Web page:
When Was He Born
Marcus Garvey was born in St. Ann's Bay, Jamaica on 17 August 1887, the youngest youngest of 11 children. He inherited a keen interest in books from his father, a mason and made full use of the extensive family library. At the age of 14 he left school and became a printer's apprentice where he led a strike for higher wages.
From 1910 to 1912, Gravey travelled in South and Central America and also visited London.In 1922, Garvey was arrested for mail fraud in connection with the sale of stock in the Black Star Line, which had now failed. Although there were irregularities connected to the business, the prosecution was probably politically motivated, as Garvey's activities had attracted considerable government attention.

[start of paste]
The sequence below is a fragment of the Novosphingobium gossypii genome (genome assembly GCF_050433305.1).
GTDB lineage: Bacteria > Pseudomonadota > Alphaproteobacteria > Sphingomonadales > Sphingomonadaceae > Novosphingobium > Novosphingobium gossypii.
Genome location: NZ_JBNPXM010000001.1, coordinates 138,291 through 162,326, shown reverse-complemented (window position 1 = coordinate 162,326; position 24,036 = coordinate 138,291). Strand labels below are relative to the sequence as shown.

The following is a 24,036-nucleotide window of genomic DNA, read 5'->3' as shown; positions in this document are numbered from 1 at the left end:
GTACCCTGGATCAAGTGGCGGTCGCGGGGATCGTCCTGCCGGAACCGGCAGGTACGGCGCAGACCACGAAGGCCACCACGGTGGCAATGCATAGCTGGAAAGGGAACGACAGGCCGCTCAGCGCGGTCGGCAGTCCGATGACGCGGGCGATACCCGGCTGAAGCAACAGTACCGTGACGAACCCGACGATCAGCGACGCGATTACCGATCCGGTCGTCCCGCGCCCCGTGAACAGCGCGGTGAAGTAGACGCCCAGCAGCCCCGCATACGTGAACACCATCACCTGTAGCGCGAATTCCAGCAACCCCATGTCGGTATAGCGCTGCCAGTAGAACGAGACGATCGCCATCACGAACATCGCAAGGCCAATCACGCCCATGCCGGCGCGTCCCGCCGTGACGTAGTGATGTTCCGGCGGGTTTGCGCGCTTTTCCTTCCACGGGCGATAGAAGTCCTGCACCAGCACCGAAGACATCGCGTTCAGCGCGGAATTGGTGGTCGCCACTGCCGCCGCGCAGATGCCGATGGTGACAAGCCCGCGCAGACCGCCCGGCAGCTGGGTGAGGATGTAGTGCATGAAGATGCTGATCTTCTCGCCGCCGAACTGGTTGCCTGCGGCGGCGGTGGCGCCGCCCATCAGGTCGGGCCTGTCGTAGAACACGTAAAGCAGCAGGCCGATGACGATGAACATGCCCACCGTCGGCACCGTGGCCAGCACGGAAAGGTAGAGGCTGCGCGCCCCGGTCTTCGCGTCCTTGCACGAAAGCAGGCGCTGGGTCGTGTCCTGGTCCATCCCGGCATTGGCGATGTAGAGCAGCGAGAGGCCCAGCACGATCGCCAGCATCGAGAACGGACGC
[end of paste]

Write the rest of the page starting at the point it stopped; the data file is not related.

Garvey was sent to prison and later deported to Jamaica. In 1935, he moved permanently to London where he died on 10 June 1940. In 1964, his body was returned to Jamaica where he was declared the country's first national hero.He returned to Jamaica in 1914 and founded the Universal Negro Improvement Association UNIA. In 1916, Garvey moved to Harlem in New York where UNIA thrived. By now a formidable public speaker, Garvey spoke across America. He urged African-Americans to be proud of their race and return to Africa, their ancestral homeland and attracted thousands of supporters. Marcus Garvey, a black man from the West Indies, was the first to forcefully speak about the concept of African nationalism—of black people returning to Africa, the continent of their forefathers, in order to build a great nation of their own. His writings and ideas would inspire many leaders of the civil rights movement during the second half of the twentieth century.